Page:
Interview with Adam Foley Coach of MIT

Trevor Freeman.
Water Polo Planet
09/15/09

Adam Foley MITThe CWPA Northern Division might be the most compelling on the NCAA level this season as there is no true favorite.  Any of five teams could emerge as champion and grab a top two seed going into Easterns.  Quietly in Cambridge, Massachusetts resides one of the teams in that chase and quite possibly the biggest sleeper in the entire East.  The Engineers of MIT return the most experienced roster in the North and are primed to make this season a special one.  People forget that MIT had this year’s preseason Eastern favorite in Princeton tied 13-13 with 1:44 left in the fourth quarter at Easterns before succumbing.

MIT is coached by former Redlands great Adam Foley.  Foley came to MIT after serving as an assistant coach for his alma mater.  He was an outstanding player for the Bulldogs of Redlands as he was the Division III Player of the Year as a senior.  His career rankings at Redlands are astounding as he left the program ranked seventh all-time in goals (111), fifth in assists (103), third in steals (202) and fifth in ejections drawn (100).

Prior to the start of this season, I got a chance to sit down with Coach Foley and we discussed his squad and their championship hopes.  Below is our interview.

Columbus Leonard MITIn looking at the CWPA Northern Division, an outstanding case can be made that MIT has the most proven performers returning.  What does your squad have to do to win the North?

The North will be an interesting division to watch this year; any team can step up and make some noise.  For us, we have a favorable conference schedule with home games against Brown, Iona, and Fordham.  If we put ourselves in good position going into the Northern Championships, then it is all about who is the hottest at the end of the season.  I think we are lucky to have experienced players who understand that water polo is a game about limiting mistakes, and if we can do that then we can play with anyone at the end of the year.

Devin Lewis is an outstanding all-around player who seems to be getting better each season.  What makes him the great player that he is?

Over Devin's career he has been asked to fill a lot of different roles, which has allowed him to really round out his game.  Additionally, he is probably one of the most powerful athletes I have seen in the water.  He has the hands to finish, but it is really his leg and core strength that wears people down.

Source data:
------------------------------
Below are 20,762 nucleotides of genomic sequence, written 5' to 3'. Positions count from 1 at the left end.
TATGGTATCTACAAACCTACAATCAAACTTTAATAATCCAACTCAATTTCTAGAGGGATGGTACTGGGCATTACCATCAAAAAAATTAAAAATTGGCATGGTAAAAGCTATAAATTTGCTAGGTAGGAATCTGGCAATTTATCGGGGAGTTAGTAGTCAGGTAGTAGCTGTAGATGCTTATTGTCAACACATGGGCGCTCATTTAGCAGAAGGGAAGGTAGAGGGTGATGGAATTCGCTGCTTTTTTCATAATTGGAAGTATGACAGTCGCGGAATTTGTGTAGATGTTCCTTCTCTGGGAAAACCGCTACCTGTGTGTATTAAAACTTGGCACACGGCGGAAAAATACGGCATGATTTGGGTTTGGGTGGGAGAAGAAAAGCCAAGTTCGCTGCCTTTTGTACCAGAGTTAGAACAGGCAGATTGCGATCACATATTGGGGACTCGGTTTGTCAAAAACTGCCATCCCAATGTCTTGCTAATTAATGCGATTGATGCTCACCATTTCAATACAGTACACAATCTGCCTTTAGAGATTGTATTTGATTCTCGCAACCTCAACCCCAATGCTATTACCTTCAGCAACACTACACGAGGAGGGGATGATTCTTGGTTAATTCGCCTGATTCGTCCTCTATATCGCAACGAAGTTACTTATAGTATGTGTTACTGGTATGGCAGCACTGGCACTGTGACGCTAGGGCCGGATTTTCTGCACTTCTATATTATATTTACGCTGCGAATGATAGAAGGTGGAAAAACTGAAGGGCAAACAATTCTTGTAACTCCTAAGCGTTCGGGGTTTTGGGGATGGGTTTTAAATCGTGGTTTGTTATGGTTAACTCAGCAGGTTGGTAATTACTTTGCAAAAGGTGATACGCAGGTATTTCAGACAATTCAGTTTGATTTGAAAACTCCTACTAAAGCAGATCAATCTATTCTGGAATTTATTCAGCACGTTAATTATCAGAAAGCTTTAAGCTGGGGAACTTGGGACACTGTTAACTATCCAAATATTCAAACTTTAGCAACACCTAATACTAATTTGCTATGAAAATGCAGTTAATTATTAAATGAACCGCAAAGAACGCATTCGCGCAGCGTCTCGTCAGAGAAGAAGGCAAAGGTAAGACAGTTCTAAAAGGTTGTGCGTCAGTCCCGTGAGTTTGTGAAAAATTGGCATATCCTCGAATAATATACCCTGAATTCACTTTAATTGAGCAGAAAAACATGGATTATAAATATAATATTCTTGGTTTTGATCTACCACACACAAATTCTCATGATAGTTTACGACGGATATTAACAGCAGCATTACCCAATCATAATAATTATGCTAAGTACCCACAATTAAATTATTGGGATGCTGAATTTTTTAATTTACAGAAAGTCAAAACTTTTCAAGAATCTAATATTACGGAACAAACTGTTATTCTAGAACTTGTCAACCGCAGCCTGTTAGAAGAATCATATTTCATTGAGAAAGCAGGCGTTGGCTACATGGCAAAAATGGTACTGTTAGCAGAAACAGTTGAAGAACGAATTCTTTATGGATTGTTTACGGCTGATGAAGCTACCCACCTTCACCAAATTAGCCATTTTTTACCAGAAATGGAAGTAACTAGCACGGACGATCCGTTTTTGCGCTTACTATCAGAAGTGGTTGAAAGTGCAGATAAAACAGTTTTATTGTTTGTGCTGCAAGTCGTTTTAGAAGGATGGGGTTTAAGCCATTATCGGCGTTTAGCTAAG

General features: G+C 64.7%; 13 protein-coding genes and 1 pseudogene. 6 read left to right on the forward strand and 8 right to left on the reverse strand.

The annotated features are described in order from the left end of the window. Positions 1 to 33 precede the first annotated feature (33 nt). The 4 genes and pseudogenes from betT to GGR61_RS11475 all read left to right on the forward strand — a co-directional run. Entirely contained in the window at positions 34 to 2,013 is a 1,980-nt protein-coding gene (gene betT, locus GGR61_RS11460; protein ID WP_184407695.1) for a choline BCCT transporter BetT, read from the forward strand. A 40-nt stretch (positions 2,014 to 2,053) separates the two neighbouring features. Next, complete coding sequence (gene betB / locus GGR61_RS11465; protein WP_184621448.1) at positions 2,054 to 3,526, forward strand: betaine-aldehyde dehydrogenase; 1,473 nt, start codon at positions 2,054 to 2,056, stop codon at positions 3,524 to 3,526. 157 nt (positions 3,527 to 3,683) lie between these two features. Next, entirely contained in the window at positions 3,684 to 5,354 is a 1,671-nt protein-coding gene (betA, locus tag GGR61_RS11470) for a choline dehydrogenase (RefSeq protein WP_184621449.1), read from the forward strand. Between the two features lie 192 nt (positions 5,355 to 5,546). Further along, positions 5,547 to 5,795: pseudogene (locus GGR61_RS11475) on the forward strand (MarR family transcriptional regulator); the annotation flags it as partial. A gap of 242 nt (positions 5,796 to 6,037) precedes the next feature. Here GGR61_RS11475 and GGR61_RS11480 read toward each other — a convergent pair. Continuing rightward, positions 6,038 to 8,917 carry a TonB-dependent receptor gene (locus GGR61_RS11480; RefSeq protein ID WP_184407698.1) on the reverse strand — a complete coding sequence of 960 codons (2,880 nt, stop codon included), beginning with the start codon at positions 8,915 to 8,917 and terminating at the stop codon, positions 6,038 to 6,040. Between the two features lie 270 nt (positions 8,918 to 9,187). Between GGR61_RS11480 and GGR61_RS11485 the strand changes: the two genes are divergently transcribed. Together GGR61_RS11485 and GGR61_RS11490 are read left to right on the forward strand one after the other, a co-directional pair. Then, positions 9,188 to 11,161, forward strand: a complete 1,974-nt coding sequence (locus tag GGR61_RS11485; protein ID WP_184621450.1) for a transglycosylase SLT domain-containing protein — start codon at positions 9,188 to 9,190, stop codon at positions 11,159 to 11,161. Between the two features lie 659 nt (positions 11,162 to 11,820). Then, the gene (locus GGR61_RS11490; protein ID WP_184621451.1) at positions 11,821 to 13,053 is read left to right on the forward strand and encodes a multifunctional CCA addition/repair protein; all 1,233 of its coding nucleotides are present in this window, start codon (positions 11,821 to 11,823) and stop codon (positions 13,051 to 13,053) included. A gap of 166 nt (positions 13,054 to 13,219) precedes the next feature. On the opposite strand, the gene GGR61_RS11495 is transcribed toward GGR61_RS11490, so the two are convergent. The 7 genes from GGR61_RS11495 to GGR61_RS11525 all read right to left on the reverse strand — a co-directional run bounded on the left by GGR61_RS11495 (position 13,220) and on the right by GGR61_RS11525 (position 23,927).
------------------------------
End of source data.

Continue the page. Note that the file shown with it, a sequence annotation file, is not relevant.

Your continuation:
John Preis is another underrated cog in your attack.  Can you tell us a little bit about what makes him so effective?

I think most people think of Preis as a center who relies on strength, but it is his understanding of positioning and quickness that makes him so effective.  When he sets himself up and the ball enters, he typically gets a shot or a move to the goal before the defender has a chance to react.  Because of that he has an incredibly high rate of success in regards to shots taken from two meters.

John Presis MITColumbus Leonard really came on down the stretch for your team between the pipes.  What are you expecting out of him this fall?

Bus had an interesting year for us.  He came in after taking a little less than two years off from water polo due to an elbow injury while playing baseball in his junior year of high school.  We made the decision to go with him early to get him as much experience as possible.  I think if you asked him, he felt like he ended the season well, but that he is still looking to take a step up after
getting a full year of polo under his belt.

MIT is clearly one of the most prestigious places of higher learning in our country.  How difficult or easy does that make it from a recruiting perspective?

As a coach, the recruiting process is greatly simplified at MIT.  MIT is such a unique fit for student-athletes that I really have to wait and see who shows interest in our program and contacts me.  From there most of the process is about dispelling the myths that are associated with a place like MIT.  Then finally admissions... who gets in is less clear cut than you might think.

With that our interview ended. Four of the top five teams in the CWPA’s preseason poll reside in the Southern Division and I have read the banter about the South being superior to the North entering this campaign.  However, I believe the North has better teams than they are being given credit for.  MIT is one of those teams that feels undervalued as they return plenty of firepower.  Keep an eye on the Engineers as they look ready to make this campaign a special one